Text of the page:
Slowly the story returns to him. Hannah was the second wife of Elkanah, and unable to have children when Elkanah’s other wife, Peninnah, had already given him several children. Elkanah loved Hannah more than Peninnah, however, and whenever they went to the temple to offer their sacrifices he gave Hannah an extra helping of the food he had offered. And yet this was not consolation enough; Hannah still longed for children, and one day in the temple made such a show of despair while she prayed for a child that the priest Eli saw her and thought she was drunk. Hearing Hannah’s assurance that she was not drunk, merely in deep distress, Eli hoped that God would grant her her request. Hannah, promising to give to God any child she conceived, went away more hopeful than before. And soon enough she conceived a child and gave birth to a boy, Samuel, who, once weaned, went to serve with Eli at the temple and became one of the greatest prophets of Israel.
How strange, Peter thinks, in this day and age to read a story of a woman whose only wish is to produce a child, not to raise him herself. It hardly seems a story a child of the late twentieth century would have understood; and yet there it is in Alana’s children’s Bible. What, he wonders, did it mean to her when she first read it? Was it simply a fantastical tale to fill her with wonder?
Closing the book, he wanders the room, gazing aimlessly at the objects that scatter the living room – shared memorabilia; wedding photographs; their Leunig calendar with those circles around the 19th to 24th of December, an indication not of the prospect of Christmas but of their increased regimentation in something that used to be spontaneous. His eyes settle on the calendar – the circles, the handwritten notes about family gatherings, the swirly and whimsical cartoon on the page above – and he stands staring at it in a mixture of interest and coldness until he feels Alana’s arms around his waist and her head rested against his shoulders.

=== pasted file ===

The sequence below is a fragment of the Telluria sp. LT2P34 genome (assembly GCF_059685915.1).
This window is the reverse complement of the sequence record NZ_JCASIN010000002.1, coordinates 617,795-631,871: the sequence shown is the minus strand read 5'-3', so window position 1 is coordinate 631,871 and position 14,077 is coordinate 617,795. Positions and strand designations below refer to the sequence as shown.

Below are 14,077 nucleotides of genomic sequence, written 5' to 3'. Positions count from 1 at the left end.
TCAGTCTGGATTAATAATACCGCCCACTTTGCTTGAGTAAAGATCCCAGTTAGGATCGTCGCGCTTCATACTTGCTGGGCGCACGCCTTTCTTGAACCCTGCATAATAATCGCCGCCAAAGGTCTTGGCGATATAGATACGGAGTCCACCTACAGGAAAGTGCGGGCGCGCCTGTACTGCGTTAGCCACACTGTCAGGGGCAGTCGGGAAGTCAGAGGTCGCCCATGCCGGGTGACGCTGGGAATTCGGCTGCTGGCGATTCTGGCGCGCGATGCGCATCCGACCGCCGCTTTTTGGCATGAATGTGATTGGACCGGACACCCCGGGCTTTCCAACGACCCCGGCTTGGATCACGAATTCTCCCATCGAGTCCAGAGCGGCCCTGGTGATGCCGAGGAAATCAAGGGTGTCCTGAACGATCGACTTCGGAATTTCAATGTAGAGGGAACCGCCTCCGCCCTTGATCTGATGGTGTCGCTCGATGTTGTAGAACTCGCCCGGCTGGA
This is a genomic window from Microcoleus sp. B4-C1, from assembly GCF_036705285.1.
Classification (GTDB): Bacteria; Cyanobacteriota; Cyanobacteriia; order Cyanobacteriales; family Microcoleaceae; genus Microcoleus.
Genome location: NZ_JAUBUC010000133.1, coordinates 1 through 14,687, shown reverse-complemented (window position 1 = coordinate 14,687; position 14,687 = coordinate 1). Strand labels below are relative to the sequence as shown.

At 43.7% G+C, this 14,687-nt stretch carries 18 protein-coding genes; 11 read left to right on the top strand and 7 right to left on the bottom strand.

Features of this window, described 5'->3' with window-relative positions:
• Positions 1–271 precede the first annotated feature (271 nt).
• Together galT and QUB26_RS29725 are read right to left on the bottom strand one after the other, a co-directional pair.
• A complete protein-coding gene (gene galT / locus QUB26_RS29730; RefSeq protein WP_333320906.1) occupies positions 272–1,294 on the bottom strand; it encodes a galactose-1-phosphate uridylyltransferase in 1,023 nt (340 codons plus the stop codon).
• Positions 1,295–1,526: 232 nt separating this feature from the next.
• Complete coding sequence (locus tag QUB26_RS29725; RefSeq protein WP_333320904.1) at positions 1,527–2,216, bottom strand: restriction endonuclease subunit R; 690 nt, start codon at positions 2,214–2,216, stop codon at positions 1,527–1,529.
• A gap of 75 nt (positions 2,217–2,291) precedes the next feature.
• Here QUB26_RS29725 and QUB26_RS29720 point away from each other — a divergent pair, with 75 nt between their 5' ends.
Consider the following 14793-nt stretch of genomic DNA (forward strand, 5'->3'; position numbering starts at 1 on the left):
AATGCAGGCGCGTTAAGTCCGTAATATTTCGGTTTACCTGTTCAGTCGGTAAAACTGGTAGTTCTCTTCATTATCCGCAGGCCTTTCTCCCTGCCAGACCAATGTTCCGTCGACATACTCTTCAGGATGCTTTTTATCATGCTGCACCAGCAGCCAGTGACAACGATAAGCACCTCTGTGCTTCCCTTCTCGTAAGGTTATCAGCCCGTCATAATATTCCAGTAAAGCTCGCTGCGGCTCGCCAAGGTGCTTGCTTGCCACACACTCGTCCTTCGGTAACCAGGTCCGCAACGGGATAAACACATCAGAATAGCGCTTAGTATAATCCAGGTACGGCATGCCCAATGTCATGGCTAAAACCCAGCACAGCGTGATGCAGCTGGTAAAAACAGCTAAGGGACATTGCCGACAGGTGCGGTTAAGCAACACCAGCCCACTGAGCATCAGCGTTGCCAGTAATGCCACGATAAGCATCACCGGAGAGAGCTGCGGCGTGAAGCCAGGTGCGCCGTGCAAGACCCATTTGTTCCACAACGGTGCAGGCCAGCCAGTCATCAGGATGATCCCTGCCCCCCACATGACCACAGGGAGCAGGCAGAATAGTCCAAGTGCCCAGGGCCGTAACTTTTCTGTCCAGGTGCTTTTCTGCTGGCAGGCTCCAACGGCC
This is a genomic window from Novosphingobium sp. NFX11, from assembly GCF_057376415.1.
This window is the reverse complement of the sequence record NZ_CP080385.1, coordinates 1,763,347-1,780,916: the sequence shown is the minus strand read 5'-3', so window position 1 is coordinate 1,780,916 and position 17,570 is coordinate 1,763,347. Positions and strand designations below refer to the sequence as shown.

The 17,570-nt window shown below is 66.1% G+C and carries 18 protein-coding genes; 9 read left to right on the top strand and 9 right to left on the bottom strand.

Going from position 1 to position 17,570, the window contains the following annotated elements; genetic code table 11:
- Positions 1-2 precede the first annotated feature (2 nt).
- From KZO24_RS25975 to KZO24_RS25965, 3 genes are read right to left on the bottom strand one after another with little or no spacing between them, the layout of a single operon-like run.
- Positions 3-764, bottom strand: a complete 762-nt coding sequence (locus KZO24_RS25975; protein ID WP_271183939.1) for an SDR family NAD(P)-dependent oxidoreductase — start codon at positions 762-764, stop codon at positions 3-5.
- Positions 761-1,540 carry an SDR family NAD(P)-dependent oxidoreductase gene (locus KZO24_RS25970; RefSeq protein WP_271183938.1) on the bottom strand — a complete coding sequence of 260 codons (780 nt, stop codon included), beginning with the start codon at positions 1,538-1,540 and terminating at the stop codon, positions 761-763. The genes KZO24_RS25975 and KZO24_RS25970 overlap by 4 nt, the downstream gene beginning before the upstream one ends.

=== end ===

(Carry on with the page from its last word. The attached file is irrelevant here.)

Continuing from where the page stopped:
“I couldn’t sleep,” she says.
“I didn’t try,” he replies.
She pulls her arms away slowly and walks to his side.
“I’m sorry,” she says. “You know how these things get to me.”
She slowly walks over to the couch where the children’s Bible still sits. Peter follows.
“Read me the story,” says Alana.
Peter picks up the book, still open at the appropriate page, and then looks at Alana.
“Do you want to hear the actual story?” he asks. “Or my version?”
Alana looks at him tiredly. “You decide,” she replies.
He tries for a moment to interpret the look on her face: is it a cue for him to entertain her, to distract her with his silly voices and far-fetched embellishments, or a sign that she is too tired for that sort of thing? He cannot tell. He only has guesswork and a track record of past successes to go on tonight.
“Well then,” says Peter, “my version it is.” And he begins.
Go to Day Nine